The Soviet system of historical periodicals in the postwar period: structural transformation and strategies of communication
The study of post-World War II historical periodicals in the historiography of Soviet science was devoted par excellence to certain journals. These were studied in the context of contestations between politics and bureaucrats, on the one hand, and scholars, on the other. This article will consider the whole system of periodicals in the field, focusing on its substantial transformations in the 1950s–1960s in the context of the evolution of both academic institutions and the publishing industry. The description of the changes in the corpus of journals and its functioning, the transformation of the evaluation system, the emergence of new communication strategies, and forms of representation of historical knowledge are based on an analysis not only of journals themselves, but also on archival documents and relevant statistical data.
University Geralds (Vestniki) are the most rapidly growing segment of the academic periodicals in contemporary Russia. However, their academic quality has repeatedly been questioned. The aim of the article is to describe the ways of the representation of academic community and organization of a publication flow, as well as to analyze the functioning of these periodicals in the context of post-Soviet university culture.
This essay adresses the discussion on the "provincial and aboriginal science" which were initiated by the editors of 'Antropologicheskii Forum' / 'Forum for Anthropology and Culture' in the connection with the publication of the paper of M.Sokolov and K.Titaev.
The development of recent research information systems allows a transformation of citations in the full text of research papers into interactive elements. Such interactivity in some cases works as an instrument of direct scholarly communications between citing and cited authors. We discuss this challenge for research e-infrastructure development including opportunities for improvements in research cooperation and in collaboration mechanisms for the global research community.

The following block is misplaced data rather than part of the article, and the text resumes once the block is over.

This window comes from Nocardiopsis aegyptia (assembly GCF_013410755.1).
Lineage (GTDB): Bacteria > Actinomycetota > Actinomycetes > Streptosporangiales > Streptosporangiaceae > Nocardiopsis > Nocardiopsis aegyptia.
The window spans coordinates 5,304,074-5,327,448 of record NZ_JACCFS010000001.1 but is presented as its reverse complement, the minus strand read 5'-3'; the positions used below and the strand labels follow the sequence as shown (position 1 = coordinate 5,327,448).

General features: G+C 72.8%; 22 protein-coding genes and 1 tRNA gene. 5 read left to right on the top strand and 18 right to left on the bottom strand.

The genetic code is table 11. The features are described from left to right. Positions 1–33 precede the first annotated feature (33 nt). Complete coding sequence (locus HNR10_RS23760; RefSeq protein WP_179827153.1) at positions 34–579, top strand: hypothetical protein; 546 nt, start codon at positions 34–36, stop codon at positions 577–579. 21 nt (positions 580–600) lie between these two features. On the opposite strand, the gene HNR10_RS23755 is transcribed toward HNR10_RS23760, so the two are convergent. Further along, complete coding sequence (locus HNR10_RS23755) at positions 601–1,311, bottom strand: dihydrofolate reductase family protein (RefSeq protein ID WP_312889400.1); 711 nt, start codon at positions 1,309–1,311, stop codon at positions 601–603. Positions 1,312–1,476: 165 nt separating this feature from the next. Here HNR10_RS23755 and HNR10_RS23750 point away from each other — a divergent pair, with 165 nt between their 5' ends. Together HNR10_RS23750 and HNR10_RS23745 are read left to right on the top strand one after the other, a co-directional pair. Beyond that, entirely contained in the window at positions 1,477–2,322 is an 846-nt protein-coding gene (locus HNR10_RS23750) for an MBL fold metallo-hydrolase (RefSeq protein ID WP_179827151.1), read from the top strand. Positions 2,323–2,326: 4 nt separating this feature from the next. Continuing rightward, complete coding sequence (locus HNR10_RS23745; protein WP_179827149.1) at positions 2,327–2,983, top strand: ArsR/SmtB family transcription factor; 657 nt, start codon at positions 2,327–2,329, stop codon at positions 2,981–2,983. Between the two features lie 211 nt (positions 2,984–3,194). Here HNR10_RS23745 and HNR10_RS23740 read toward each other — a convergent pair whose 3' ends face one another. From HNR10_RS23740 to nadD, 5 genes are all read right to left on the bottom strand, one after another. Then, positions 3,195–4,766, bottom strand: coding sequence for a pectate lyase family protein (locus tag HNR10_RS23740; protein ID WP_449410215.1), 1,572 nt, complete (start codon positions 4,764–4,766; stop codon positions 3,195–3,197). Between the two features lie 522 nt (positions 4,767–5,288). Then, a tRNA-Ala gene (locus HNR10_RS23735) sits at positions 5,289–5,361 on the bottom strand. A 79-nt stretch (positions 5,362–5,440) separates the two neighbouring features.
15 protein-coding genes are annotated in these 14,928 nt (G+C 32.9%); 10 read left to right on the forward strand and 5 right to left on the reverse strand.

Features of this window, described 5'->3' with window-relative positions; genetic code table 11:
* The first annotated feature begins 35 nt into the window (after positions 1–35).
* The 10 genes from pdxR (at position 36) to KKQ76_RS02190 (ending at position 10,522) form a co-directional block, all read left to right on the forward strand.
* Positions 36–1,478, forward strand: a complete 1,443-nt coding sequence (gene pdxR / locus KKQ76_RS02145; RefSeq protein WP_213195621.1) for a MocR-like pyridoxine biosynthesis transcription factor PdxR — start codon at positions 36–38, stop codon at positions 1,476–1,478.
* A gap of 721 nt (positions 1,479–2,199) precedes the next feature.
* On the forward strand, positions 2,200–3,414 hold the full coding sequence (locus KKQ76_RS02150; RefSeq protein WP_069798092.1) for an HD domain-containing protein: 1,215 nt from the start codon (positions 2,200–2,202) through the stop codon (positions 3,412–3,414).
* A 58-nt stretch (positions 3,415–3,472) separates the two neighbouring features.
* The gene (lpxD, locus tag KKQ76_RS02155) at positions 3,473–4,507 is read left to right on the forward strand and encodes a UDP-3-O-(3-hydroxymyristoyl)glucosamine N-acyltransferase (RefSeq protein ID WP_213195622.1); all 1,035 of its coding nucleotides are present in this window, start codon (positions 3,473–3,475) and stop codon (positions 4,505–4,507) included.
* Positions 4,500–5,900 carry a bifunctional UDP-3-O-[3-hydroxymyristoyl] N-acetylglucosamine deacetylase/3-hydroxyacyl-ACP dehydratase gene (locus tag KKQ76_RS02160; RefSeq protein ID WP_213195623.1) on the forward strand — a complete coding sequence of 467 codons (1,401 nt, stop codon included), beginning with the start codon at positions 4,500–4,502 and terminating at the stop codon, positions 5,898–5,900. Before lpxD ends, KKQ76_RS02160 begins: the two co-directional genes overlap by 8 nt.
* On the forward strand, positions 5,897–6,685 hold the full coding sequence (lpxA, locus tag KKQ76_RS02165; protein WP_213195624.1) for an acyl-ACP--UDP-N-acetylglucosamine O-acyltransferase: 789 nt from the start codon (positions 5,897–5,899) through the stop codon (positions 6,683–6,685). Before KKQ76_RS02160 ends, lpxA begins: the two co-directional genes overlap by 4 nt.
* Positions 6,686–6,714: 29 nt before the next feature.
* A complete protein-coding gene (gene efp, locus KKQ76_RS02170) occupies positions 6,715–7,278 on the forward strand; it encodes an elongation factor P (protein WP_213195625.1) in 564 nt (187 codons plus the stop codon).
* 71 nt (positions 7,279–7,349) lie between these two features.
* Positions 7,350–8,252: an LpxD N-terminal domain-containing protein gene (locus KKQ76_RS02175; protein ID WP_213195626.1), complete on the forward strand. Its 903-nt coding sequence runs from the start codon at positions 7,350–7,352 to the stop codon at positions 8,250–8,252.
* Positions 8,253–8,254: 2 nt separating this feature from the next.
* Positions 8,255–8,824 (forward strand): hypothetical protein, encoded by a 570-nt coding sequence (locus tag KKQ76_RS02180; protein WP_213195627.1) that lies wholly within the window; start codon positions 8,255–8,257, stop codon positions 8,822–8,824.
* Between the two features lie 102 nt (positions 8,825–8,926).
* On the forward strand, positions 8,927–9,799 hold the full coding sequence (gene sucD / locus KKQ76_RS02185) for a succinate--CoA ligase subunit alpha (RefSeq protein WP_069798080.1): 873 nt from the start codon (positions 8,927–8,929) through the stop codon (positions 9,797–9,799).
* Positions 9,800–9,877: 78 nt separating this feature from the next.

Article deals with the mechanisms of perception of early Soviet period of university history during the Khrushchev thaw and Brezhnev stagnation - both formal and informal levels . If at first , in the second half of 1950 and in 1960 , it was about strengthening the legitimacy of science through an appeal to her heroic past ( perirdu activities of Lenin and Lunacharsky , etc. ), then in the 1970s the focus is already on continuity with the legacy of post-revolutionary development of late imperial Russia and the common heritage of the so-called " Silver Age ."
The question of sustainability in the open access movement has been widely debated, yet satisfactory answers have yet to be generated: How do we move from an approach entirely based on temporary projects to an approach based on community-based sustainable infrastructure? What kinds of social and technical infrastructures could support the Knowledge Commons? What values and services are being delivered, by which stakeholders, and for whom? What governance and financial models are possible? Given the global nature of scholarly communication, how do we ensure that the designs of the Commons are inclusive of voices from the global South?
This volume collects nine selected papers presented at ELPUB2018 Conference in June 2018 in Toronto. Each paper was carefully selected, reviewed and edited to bring to an international audience the latest contributions from researchers and experts in the field. In addition to the technical issues related to interoperability of systems, research workflow, content preservation, and other services, the selected papers address the design and implementation of a community-based research communication infrastructure.
ELPUB Conference has featured research results in various aspects of digital publishing for over two decades, involving a diverse international community of librarians, developers, publishers, entrepreneurs, administrators and researchers across the disciplines in the sciences and the humanities.
The results of cross-cultural research of implicit theories of innovativeness among students and teachers, representatives of three ethnocultural groups: Russians, the people of the North Caucasus (Chechens and Ingushs) and Tuvinians (N=804) are presented. Intergroup differences in implicit theories of innovativeness are revealed: the ‘individual’ theories of innovativeness prevail among Russians and among the students, the ‘social’ theories of innovativeness are more expressed among respondents from the North Caucasus, Tuva and among the teachers. Using the structural equations modeling the universal model of values impact on implicit theories of innovativeness and attitudes towards innovations is constructed. Values of the Openness to changes and individual theories of innovativeness promote the positive relation to innovations. Results of research have shown that implicit theories of innovativeness differ in different cultures, and values make different impact on the attitudes towards innovations and innovative experience in different cultures.